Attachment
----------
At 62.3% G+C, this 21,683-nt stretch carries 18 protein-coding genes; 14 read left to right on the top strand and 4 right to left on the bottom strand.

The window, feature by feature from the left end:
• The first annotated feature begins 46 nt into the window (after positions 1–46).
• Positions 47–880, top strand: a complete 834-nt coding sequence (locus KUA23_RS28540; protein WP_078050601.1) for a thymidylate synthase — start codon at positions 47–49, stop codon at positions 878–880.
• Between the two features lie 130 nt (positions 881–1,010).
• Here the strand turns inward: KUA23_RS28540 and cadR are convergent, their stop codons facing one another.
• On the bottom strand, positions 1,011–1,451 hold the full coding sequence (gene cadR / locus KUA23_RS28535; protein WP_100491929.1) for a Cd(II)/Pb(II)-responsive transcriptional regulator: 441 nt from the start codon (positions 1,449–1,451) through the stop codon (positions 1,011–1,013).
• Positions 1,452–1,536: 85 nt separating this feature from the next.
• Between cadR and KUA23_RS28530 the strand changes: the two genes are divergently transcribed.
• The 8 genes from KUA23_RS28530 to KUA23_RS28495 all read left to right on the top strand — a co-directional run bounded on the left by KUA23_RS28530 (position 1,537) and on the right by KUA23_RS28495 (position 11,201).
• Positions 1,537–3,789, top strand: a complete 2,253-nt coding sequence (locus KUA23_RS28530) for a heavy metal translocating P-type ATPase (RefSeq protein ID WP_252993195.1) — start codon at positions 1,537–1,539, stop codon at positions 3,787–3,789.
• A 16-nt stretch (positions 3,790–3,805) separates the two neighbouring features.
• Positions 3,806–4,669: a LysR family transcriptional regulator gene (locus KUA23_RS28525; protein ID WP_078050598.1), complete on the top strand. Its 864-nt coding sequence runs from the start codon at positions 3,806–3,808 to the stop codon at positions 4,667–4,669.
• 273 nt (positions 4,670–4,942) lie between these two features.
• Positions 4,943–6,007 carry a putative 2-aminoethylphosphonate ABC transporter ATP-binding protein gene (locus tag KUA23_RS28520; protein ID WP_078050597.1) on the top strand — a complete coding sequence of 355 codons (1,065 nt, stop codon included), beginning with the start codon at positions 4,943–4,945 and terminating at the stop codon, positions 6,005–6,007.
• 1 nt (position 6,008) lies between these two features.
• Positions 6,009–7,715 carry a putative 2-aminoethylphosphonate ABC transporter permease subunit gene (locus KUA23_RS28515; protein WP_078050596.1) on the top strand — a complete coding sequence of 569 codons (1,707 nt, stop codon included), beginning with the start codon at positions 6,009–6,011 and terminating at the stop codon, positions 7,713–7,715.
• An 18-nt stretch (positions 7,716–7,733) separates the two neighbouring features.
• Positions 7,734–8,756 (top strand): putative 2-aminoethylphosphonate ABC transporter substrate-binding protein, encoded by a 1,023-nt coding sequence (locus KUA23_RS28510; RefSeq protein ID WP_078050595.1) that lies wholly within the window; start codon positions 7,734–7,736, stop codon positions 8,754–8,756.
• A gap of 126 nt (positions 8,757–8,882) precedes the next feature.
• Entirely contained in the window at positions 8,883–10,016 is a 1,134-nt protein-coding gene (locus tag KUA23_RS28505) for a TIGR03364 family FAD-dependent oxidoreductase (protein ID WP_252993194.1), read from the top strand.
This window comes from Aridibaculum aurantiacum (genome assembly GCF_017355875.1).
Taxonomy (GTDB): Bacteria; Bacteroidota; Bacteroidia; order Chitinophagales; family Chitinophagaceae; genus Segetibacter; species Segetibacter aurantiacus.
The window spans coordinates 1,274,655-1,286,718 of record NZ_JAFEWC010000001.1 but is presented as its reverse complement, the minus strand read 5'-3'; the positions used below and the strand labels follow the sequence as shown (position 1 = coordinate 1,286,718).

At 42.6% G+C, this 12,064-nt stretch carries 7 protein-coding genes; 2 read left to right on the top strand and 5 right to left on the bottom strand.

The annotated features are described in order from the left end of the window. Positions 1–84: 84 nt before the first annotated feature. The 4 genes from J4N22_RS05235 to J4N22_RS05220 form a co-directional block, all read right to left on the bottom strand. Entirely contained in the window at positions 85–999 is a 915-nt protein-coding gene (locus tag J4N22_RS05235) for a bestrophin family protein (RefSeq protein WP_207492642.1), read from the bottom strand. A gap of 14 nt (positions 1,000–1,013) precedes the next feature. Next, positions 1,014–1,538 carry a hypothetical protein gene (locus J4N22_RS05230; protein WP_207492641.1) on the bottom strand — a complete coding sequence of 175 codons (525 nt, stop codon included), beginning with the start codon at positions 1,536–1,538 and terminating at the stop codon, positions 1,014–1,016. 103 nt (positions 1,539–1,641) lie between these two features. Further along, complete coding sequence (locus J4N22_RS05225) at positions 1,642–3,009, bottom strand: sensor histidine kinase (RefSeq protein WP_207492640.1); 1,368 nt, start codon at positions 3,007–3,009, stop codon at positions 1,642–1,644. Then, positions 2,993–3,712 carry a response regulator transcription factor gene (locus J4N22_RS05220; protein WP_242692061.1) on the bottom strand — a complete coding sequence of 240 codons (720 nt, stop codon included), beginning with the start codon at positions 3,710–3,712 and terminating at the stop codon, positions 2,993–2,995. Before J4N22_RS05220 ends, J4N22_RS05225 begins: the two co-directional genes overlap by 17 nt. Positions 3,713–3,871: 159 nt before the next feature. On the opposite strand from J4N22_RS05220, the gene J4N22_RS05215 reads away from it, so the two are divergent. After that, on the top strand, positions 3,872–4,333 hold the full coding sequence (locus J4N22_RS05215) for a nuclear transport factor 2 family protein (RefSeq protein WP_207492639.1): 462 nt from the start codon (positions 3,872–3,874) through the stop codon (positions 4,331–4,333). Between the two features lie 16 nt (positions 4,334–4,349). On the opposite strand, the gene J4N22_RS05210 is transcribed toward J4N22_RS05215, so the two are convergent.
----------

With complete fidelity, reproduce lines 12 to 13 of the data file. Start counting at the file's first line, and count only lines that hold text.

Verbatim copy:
• A 16-nt stretch (positions 3,790–3,805) separates the two neighbouring features.
• Positions 3,806–4,669: a LysR family transcriptional regulator gene (locus KUA23_RS28525; protein ID WP_078050598.1), complete on the top strand. Its 864-nt coding sequence runs from the start codon at positions 3,806–3,808 to the stop codon at positions 4,667–4,669.